Wednesday, September 11, 2013

A Constellation of Vital Phenomena by Anthony Marra

A Constellation of Vital Phenomena by Anthony Marra

A story of the transcendent power of love in wartime, A Constellation of Vital Phenomena is a work of sweeping breadth, profound compassion, and lasting significance.

Two doctors risk everything to save the life of a hunted child in this majestic debut about love, loss, and the unexpected ties that bind us together. “On the morning after the Feds burned down her house and took her father, Havaa woke from dreams of sea anemones.” Havaa, eight years old, hides in the woods and watches the blaze until her neighbor, Akhmed, discovers her sitting in the snow. Akhmed knows getting involved means risking his life, and there is no safe place to hide a child in a village where informers will do anything for a loaf of bread, but for reasons of his own, he sneaks her through the forest to the one place he thinks she might be safe: an abandoned hospital where the sole remaining doctor, Sonja Rabina, treats the wounded. Though Sonja protests that her hospital is not an orphanage, Akhmed convinces her to keep Havaa for a trial, and over the course of five extraordinary days, Sonja’s world will shift on its axis and reveal the intricate pattern of connections that weaves together the pasts of these three unlikely companions and unexpectedly decides their fate. (blurb from Goodreads)

Rating: R, 5 stars
Trigger warnings: violence, torture, sexual assault, sex slavery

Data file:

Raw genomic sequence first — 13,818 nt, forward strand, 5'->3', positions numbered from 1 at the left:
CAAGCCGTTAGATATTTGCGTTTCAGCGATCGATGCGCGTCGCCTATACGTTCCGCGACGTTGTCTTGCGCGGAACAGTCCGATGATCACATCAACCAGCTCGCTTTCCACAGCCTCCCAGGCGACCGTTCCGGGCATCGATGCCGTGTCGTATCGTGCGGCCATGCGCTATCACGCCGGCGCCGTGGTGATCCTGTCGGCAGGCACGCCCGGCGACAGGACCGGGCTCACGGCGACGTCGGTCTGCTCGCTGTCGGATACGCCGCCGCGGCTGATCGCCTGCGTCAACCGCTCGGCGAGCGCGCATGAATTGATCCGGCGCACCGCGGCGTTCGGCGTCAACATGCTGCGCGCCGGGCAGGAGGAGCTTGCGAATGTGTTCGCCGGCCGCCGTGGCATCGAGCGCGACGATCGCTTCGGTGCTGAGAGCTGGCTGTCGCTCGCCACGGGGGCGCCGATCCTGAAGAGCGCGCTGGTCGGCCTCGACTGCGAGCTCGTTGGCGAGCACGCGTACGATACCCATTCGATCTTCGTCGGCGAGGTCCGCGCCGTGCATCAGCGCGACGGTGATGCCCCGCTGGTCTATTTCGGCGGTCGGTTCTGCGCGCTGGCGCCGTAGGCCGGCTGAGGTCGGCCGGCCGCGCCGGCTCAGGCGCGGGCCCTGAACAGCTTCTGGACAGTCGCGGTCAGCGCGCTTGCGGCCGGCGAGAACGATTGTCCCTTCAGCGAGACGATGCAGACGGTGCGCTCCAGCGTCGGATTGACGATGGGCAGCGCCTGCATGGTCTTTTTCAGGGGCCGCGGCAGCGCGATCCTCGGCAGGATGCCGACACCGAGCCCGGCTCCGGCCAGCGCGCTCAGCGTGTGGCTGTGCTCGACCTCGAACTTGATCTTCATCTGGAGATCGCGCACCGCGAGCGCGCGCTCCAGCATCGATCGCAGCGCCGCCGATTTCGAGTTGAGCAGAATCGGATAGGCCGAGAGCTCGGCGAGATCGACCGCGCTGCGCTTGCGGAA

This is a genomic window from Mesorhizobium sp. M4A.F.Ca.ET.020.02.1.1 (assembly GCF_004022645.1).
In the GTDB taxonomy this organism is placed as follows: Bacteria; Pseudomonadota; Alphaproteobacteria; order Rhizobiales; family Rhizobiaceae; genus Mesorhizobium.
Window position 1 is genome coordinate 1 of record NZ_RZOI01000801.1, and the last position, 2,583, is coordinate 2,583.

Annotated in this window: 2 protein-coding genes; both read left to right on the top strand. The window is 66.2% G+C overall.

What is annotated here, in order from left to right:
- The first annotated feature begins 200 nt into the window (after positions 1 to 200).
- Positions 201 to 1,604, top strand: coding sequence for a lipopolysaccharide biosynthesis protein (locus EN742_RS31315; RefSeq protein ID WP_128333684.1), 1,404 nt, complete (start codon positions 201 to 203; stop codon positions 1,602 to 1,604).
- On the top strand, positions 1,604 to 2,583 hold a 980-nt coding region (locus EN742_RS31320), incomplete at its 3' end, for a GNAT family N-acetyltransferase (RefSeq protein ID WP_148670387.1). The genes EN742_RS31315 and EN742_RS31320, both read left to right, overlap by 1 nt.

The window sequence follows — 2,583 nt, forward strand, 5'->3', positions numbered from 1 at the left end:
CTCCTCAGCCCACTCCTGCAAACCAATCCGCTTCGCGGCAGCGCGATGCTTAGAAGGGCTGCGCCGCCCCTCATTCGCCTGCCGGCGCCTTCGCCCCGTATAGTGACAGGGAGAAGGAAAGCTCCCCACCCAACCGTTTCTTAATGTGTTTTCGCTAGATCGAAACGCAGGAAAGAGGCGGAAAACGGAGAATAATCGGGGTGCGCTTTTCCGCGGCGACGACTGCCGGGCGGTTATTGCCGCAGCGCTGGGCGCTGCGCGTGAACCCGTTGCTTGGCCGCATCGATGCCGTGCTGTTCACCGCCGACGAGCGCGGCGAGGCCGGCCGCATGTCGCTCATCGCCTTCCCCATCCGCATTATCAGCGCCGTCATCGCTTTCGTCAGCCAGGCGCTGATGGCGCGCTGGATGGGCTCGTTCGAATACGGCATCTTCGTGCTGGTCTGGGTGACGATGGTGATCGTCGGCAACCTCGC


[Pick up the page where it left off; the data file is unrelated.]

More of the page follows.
I’ve tried mentally writing this review several times, but I keep getting caught up in, “AAAAAH, it’s so beautiful.” Seriously, this novel captivated me with it’s writing, and with the way it wove everything together. I love novels that leave me actively wondering how everything is connected until, one by one, pieces start falling into place, and I am able to draw conclusions, not because the author is sloppy, but because it’s completely intentional. I love this book so very much.

I will admit, though, that for as much as I loved this book, there were moments I was confused. I’m not sure if this a weakness of the book or merely a moment where my education is lacking: I really felt like I was missing so much context for the situation in Chechnya. For the first few chapters, I kept double-checking the year the book was set, because I was so surprised that things in Chechnya were that bad in 2004 and I had never heard about it. Again, that could easily just be a problem with my education, but it was disconcerting to feel like I had no contextual background.

I really admire the way that Marra wove together so many threads from the lives of different characters into a whole tapestry. Throughout the first half of the novel, there were many times when I wondered where everything could possibly be going, and then miraculously it came together to paint a lovely and sad whole picture. Where I writing an analytical paper on this book, I might write paragraphs about how his well-rounded characters capture the human condition and reveal the ties between all of us. But since this is just a review, I’ll leave it at that.

I wish there was more I could form into cohesive thoughts, but I’m still too emotionally close to this book. If you can handle violence, including sexual violence, and have even the remotest interest in literary fiction, I urge you to read A Constellation of Vital Phenomena. It truly is a beautiful book.

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